My 17-year-old daughter and I recently visited a youth detention center in rural El Salvador. We were invited to the graduation ceremony for a group of incarcerated gang members who were finishing a 22-week-long writing workshop. The goal of the course was to find healing and reconciliation through writing their own story.
When we arrived at the center, we were immediately invited into small rooms where tables surrounded the periphery. Behind each table stood a nervous young man; each completely covered in gang tattoos. Each had a similar look: hair was buzzed short on the sides and spiked on the top with baggy ‘gang style’ clothing. At first glance, they are the image we are taught to fear and avoid. However, looking more closely into their eyes reflected a different reality. Each one of them was eager, yet anxious, to have someone take interest in their writing.
For the next two hours, my daughter and I would roam the rooms reading the artistic expressions these young men created, while they shared their experience of the process. All of them spoke about the difficulty of being vulnerable, the healing power of sharing, and their newfound pride in creating something that was completely their own. Although each story was unique, there was a similar thread throughout each one of abandonment at an early age due to violence and death. By the end of the morning, we had fallen in love with these young men’s authenticity and generosity in spirit.
“These kids, they are just like us – they have hidden talents and they want to share them with the world. And it was so sweet because just like what happens to all of us, they were frightened and they were so nervous.” (My daughter describing the experience to her dad.)
These are the young men whom society deems worthless. They are the ‘cancers’ of our world and are called to be eliminated for the atrocities they have committed. These are the stones that have been rejected. They serve no one. They are defects. They produce hate and promote revenge. They are the crop that yields no harvest.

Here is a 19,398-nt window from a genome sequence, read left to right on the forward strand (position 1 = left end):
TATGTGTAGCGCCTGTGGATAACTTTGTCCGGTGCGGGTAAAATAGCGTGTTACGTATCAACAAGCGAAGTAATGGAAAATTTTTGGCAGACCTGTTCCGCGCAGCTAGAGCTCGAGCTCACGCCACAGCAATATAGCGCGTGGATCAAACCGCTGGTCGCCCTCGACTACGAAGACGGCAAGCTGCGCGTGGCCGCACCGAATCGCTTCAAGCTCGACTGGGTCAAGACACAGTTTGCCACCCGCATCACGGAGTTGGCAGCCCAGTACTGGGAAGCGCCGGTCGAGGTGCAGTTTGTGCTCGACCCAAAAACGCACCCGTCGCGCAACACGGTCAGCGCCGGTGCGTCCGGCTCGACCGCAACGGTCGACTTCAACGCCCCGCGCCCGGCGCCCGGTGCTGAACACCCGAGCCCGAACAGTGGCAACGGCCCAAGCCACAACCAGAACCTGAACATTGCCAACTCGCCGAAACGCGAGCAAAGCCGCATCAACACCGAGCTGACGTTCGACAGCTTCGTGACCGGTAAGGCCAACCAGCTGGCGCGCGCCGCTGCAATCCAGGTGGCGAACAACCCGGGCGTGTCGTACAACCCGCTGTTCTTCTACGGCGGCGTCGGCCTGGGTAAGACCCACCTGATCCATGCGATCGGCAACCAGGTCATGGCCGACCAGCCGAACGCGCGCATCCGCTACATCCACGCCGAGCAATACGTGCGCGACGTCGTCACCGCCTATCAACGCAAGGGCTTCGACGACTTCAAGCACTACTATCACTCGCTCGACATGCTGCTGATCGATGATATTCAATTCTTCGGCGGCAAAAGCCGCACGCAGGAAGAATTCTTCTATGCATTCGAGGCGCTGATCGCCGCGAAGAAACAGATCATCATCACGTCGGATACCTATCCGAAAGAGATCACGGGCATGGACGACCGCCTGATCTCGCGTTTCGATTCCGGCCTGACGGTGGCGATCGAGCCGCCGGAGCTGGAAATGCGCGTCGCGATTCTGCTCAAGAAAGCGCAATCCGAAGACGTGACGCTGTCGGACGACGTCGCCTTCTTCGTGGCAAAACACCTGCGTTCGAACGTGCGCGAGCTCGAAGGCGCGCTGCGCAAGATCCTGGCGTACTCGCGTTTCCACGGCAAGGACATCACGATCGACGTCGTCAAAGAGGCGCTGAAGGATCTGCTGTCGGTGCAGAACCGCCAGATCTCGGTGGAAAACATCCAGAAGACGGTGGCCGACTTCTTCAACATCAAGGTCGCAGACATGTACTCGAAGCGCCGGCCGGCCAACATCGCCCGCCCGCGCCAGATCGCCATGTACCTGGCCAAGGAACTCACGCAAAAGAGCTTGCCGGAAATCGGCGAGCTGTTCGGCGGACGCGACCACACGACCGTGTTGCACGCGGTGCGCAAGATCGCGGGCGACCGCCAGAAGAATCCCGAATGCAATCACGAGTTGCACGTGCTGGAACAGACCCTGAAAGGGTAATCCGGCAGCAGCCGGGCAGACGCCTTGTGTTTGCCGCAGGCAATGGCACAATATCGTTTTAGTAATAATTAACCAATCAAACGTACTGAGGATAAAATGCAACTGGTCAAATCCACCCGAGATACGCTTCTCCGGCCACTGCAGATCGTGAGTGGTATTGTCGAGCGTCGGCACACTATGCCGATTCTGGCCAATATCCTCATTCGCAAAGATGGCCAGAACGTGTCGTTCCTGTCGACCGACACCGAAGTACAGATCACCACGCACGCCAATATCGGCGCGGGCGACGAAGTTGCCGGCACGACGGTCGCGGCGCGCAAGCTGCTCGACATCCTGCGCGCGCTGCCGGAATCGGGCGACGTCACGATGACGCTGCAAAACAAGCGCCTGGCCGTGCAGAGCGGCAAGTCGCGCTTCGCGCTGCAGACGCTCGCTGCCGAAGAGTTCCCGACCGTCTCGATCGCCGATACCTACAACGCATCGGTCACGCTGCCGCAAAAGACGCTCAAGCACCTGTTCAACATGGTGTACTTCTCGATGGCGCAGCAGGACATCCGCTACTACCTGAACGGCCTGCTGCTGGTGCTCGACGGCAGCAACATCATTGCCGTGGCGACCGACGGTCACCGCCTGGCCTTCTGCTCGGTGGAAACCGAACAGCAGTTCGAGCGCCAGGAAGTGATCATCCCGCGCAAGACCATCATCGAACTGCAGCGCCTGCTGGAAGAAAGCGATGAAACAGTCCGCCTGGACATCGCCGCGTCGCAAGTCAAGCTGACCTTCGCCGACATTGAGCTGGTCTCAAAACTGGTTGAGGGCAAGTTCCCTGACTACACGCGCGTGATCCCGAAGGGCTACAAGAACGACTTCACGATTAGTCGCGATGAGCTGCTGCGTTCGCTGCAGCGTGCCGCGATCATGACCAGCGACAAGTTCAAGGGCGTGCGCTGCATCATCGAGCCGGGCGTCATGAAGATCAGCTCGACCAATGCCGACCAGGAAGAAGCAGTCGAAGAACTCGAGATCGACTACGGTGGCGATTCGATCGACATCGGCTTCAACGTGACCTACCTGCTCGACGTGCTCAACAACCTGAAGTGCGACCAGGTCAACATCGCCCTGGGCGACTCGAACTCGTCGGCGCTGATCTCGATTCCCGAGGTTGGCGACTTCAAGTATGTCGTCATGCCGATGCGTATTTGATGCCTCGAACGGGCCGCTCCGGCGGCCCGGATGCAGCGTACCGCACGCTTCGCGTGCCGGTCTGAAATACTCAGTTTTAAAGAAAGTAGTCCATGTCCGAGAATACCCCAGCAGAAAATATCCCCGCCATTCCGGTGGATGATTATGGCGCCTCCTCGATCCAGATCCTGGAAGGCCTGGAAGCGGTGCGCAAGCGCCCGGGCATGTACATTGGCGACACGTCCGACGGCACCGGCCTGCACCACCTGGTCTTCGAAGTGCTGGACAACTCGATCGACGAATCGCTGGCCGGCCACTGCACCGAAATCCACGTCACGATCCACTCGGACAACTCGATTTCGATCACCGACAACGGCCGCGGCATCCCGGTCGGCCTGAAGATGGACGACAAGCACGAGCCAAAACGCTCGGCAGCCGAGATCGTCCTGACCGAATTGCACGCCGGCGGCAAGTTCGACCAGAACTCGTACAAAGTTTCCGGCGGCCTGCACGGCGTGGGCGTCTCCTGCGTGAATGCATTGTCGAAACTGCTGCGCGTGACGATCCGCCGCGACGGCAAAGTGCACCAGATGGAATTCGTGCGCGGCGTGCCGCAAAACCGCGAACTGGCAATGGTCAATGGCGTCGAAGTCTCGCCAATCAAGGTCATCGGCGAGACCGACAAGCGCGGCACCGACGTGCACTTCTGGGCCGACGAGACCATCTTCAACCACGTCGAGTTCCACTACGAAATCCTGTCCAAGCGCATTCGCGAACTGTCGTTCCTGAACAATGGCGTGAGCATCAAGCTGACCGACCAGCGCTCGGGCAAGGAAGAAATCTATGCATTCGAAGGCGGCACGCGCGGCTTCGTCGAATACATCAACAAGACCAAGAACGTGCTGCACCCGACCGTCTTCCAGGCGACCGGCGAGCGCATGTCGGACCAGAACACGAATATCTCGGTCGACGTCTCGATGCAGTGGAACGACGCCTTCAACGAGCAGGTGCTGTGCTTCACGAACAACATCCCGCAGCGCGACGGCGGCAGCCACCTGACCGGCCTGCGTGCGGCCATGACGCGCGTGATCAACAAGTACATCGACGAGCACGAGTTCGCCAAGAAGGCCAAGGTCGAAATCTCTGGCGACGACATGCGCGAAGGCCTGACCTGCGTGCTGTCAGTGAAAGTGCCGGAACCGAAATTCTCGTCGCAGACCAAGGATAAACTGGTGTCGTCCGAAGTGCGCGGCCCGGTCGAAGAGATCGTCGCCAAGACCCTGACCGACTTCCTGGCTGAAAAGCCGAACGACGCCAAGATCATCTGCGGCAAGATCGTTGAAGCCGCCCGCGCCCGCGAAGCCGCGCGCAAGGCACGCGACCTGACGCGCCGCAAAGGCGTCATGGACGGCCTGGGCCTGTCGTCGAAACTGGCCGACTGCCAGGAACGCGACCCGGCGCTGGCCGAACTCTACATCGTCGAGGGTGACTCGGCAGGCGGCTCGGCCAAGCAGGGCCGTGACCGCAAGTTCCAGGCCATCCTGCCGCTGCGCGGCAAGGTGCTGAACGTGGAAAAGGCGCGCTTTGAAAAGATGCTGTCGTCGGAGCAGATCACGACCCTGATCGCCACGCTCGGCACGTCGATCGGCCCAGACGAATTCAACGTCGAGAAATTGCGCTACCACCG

Yet, those who had the courage to offer this writing workshop had a different response to these young men. They saw them as children of God, victims themselves to a culture of violence. They saw them as worthy of healing and redemption. Worthy of God’s love. That is precisely what we experienced that morning; God’s expansive, inclusive, and radical love.
The invitation is ours. Do we treat the ‘outcast of the world’ as the elders and chief priests wanted to treat the tenants? Do we put these wretched men to a wretched death? Or do we follow the path of Jesus and look at these men as the key to our salvation, the cornerstone of our faith?
Kevin Yonkers-Talz and Trena, his wife, were co-founders and co-directors of Casa de la Solidaridad, Santa Clara University’s study abroad program in El Salvador. With over 22 years of experience living and working in Central America, they recently co-founded UCA’s new Centro Ignacio Ellacuría, which develops academic and formation programs that integrate the exploration of faith and the promotion of justice through a praxis-based pedagogy rooted in the Ignatian tradition. They are proud parents of 4 daughters: Sophia, Grace, Hannah, and Emma. Kevin holds an M.S. degree in college student development from Miami University, a M.Ed. degree in religious education from Boston College, and an Ed.D. degree in international and multicultural education from the University of San Francisco.
Trena y Kevin Yonkers-Talz son cofundadores y codirectores de la Casa de a Solidaridad, programa de estudios, basado en una experiencia de praxis en el extranjero de la Universidad de Santa Clara. Ellos han estado viviendo en San Salvador con sus 4 hijas durante los últimos 18 años.